Emily Askew Band (appearing 15th September)
Emily Askew (fiddle, recorders, vielle, bagpipes and shawm)
Emily’s interests range from folk to medieval, baroque and contemporary repertoire. As one of the Askew Sisters, she has twice been a BBC Young Folk Award semi-finalist and in 2005 won the New Roots competition. Emily also performs with fiddle band Alma and runs the A3 Ceilidh Band and Ceilidh Factor. She graduated with a first from the Guildhall School of Music and Drama, receiving the Dove Memorial Prize for the highest BMUS mark in her year. She has performed with many early music esembles, including The Artisans, Joglaresa and The Dufay Collective, and at Glyndebourne and in productions for Shakespeare’s Globe Theatre, and the Sam Wanamaker Playhouse.
Jamie Roberts (singer, guitarist, fiddler)
Jamie;s musical experience runs from playing trombone for brass band and orchestral work through to drumming in rock bands. Since graduating with a degree in Music Production, he has primarily worked as a guitarist/singer on the folk music circuit with fiddle player Katriona Gilmore. They have toured with Fairport Convention, appeared at Cambridge and Cropredy folk festivals, and received two BBC Radio 2 Folk Award nominations. Jamie also plays in traditional folk band Kerfuffle.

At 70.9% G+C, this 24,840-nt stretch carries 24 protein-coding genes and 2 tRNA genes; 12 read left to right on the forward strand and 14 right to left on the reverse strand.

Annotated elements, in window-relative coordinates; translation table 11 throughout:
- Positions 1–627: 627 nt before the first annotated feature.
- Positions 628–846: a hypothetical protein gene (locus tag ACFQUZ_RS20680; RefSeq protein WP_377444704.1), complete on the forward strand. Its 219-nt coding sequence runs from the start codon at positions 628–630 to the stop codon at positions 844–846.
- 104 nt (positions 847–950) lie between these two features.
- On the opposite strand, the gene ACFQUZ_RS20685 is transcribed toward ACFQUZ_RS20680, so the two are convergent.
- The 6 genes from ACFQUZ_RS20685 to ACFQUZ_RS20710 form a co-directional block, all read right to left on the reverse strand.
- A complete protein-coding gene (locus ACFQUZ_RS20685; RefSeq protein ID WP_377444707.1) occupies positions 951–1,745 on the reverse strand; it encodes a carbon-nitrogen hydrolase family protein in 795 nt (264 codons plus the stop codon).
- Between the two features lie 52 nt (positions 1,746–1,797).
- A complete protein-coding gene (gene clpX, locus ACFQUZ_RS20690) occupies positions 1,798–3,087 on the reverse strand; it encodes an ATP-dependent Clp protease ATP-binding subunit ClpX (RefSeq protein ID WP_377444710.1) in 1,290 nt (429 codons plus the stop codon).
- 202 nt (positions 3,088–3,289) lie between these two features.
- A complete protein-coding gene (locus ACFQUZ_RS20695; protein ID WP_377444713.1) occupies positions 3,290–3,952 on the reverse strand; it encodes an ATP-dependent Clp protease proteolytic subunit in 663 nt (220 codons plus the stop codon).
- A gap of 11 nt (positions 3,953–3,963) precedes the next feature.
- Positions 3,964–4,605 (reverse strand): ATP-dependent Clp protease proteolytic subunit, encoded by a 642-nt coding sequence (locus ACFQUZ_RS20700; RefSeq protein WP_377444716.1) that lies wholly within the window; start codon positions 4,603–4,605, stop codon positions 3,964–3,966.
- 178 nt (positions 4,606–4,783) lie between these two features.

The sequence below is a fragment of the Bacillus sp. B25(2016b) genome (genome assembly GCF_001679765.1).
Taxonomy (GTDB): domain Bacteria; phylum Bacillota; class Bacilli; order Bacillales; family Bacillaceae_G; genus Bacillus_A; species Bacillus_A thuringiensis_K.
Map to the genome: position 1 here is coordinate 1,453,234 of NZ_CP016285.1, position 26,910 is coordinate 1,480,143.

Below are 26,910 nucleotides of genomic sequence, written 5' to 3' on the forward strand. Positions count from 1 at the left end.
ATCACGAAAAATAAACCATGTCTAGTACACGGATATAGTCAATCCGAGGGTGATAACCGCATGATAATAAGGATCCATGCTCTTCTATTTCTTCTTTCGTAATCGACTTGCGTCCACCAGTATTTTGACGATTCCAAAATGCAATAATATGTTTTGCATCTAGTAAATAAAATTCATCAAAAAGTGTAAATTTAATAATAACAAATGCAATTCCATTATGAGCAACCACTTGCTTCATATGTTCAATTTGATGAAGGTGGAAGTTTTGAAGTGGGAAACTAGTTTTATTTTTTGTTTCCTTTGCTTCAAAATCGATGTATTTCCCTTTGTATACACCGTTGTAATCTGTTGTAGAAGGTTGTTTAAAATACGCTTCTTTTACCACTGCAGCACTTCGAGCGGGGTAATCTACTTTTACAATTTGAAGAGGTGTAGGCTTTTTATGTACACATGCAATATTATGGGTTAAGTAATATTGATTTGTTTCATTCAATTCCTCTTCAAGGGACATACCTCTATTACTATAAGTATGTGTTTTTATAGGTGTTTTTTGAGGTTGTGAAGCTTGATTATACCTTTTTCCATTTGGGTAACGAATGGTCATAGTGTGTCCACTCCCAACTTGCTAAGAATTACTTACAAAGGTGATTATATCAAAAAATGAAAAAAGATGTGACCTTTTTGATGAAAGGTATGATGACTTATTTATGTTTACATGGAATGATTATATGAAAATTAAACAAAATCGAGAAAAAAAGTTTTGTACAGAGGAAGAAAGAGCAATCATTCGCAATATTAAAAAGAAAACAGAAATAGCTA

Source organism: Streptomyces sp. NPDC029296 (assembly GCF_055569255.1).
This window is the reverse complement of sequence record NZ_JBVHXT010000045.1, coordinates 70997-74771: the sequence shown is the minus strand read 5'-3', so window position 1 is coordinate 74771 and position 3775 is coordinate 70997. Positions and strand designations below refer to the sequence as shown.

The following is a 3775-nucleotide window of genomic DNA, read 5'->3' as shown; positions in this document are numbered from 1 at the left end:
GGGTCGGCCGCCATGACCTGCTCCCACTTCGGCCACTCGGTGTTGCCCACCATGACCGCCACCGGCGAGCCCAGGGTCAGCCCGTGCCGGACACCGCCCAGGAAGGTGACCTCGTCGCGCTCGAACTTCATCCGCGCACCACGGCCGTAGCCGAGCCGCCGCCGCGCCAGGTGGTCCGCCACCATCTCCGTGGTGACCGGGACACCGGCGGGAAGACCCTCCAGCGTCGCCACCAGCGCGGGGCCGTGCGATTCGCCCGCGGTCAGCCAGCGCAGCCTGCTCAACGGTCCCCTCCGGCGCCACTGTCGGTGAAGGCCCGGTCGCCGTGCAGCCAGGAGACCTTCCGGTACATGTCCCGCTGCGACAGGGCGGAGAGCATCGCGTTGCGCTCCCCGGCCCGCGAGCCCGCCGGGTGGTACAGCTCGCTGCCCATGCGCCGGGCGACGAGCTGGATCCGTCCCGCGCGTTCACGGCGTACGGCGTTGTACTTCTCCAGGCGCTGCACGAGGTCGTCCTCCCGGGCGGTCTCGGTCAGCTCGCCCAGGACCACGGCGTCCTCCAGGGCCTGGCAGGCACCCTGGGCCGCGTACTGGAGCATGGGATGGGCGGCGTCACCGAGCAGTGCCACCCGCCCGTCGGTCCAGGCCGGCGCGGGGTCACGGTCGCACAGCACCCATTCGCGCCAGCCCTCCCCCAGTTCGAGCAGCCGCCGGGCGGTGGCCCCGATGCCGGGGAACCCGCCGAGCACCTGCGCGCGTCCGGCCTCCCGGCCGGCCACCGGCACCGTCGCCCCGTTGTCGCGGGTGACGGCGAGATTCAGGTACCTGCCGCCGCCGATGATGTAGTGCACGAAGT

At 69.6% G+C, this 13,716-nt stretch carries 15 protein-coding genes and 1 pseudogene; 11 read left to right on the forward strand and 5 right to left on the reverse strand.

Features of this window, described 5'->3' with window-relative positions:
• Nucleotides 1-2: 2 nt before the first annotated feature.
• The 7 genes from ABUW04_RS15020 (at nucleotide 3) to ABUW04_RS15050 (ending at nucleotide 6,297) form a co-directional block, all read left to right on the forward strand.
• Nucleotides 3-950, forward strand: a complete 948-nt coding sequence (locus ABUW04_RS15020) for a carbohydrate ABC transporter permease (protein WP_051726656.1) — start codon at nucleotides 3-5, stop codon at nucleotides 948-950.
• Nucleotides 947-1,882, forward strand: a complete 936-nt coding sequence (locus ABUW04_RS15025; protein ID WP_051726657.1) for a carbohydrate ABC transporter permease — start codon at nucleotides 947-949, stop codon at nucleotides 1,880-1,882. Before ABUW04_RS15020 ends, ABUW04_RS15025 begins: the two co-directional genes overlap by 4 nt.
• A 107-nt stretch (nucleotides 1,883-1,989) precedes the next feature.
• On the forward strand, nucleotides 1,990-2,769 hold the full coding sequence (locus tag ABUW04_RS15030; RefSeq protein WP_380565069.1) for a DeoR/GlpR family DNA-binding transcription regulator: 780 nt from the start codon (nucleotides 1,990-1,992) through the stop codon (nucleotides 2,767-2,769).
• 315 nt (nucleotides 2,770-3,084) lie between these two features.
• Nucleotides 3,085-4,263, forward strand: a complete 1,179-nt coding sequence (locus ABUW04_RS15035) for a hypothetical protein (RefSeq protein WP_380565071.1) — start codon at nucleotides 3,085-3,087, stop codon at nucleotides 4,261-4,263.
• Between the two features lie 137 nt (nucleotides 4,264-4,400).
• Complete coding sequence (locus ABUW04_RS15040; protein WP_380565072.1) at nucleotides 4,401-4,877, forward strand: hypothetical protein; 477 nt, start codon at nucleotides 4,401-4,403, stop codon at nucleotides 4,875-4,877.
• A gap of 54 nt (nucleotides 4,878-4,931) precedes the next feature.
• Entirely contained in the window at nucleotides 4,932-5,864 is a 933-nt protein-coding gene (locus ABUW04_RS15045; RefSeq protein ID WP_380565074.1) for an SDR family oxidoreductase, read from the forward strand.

John Dipper (fiddle, viola d’amore)
An established performer, composer, teacher and instrument maker, John’s degree dissertation focussed on the interpretation of field recordings, looking at intonation, tuning and expression. He has recorded on several films including The Hobbit, and currently performs with string quartet Methera, with singer/guitarist James Patterson, and in the English Acoustic Collective. He is a sought-after workshop leader and tutor, and teaches on the Folk Music degree course at Newcastle University and the World Irish Music MA Course at Limerick University.
Simon Whittaker (percussion)
Simon is an experienced multi-percussionist, who has performed widely since graduating with First Class Honours from Trinity College of Music. He has toured Brazil with carnival samba band Rhythms of the City, and co-founded percussion group Talking Drum. A keen educator, he has led award winning youth ensembles, and is now based at Bedales school. He recently performed at Wykeham and Chichester Festivals with guitarist Rob Johnson, and is currently reading Ethnomusicology at SOAS, University of London.